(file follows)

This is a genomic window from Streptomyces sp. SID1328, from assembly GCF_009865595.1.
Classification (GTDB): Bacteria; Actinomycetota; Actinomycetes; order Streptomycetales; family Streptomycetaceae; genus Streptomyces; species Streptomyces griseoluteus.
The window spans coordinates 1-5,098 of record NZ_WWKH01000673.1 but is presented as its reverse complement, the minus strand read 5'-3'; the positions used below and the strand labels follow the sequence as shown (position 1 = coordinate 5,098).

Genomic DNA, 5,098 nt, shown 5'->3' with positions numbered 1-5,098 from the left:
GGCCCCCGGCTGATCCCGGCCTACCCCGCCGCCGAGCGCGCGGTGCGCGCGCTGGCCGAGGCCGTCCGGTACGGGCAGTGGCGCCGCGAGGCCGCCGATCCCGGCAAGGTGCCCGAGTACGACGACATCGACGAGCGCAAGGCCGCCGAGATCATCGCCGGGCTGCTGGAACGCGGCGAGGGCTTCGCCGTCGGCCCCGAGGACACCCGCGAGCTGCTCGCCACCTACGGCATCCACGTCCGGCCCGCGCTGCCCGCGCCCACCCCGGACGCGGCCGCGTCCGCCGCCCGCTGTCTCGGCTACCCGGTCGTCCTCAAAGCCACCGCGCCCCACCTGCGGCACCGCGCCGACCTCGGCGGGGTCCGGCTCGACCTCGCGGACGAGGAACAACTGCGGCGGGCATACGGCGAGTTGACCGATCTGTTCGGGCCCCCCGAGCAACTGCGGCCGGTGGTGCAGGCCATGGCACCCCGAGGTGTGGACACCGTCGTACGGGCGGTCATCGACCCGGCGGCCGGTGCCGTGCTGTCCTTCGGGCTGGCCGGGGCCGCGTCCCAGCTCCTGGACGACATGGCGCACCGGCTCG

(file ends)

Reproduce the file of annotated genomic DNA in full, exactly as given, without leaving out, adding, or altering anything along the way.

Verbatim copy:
This is a genomic window from Streptomyces sp. SID1328, from assembly GCF_009865595.1.
Classification (GTDB): Bacteria; Actinomycetota; Actinomycetes; order Streptomycetales; family Streptomycetaceae; genus Streptomyces; species Streptomyces griseoluteus.
The window spans coordinates 1-5,098 of record NZ_WWKH01000673.1 but is presented as its reverse complement, the minus strand read 5'-3'; the positions used below and the strand labels follow the sequence as shown (position 1 = coordinate 5,098).

Genomic DNA, 5,098 nt, shown 5'->3' with positions numbered 1-5,098 from the left:
GGCCCCCGGCTGATCCCGGCCTACCCCGCCGCCGAGCGCGCGGTGCGCGCGCTGGCCGAGGCCGTCCGGTACGGGCAGTGGCGCCGCGAGGCCGCCGATCCCGGCAAGGTGCCCGAGTACGACGACATCGACGAGCGCAAGGCCGCCGAGATCATCGCCGGGCTGCTGGAACGCGGCGAGGGCTTCGCCGTCGGCCCCGAGGACACCCGCGAGCTGCTCGCCACCTACGGCATCCACGTCCGGCCCGCGCTGCCCGCGCCCACCCCGGACGCGGCCGCGTCCGCCGCCCGCTGTCTCGGCTACCCGGTCGTCCTCAAAGCCACCGCGCCCCACCTGCGGCACCGCGCCGACCTCGGCGGGGTCCGGCTCGACCTCGCGGACGAGGAACAACTGCGGCGGGCATACGGCGAGTTGACCGATCTGTTCGGGCCCCCCGAGCAACTGCGGCCGGTGGTGCAGGCCATGGCACCCCGAGGTGTGGACACCGTCGTACGGGCGGTCATCGACCCGGCGGCCGGTGCCGTGCTGTCCTTCGGGCTGGCCGGGGCCGCGTCCCAGCTCCTGGACGACATGGCGCACCGGCTCG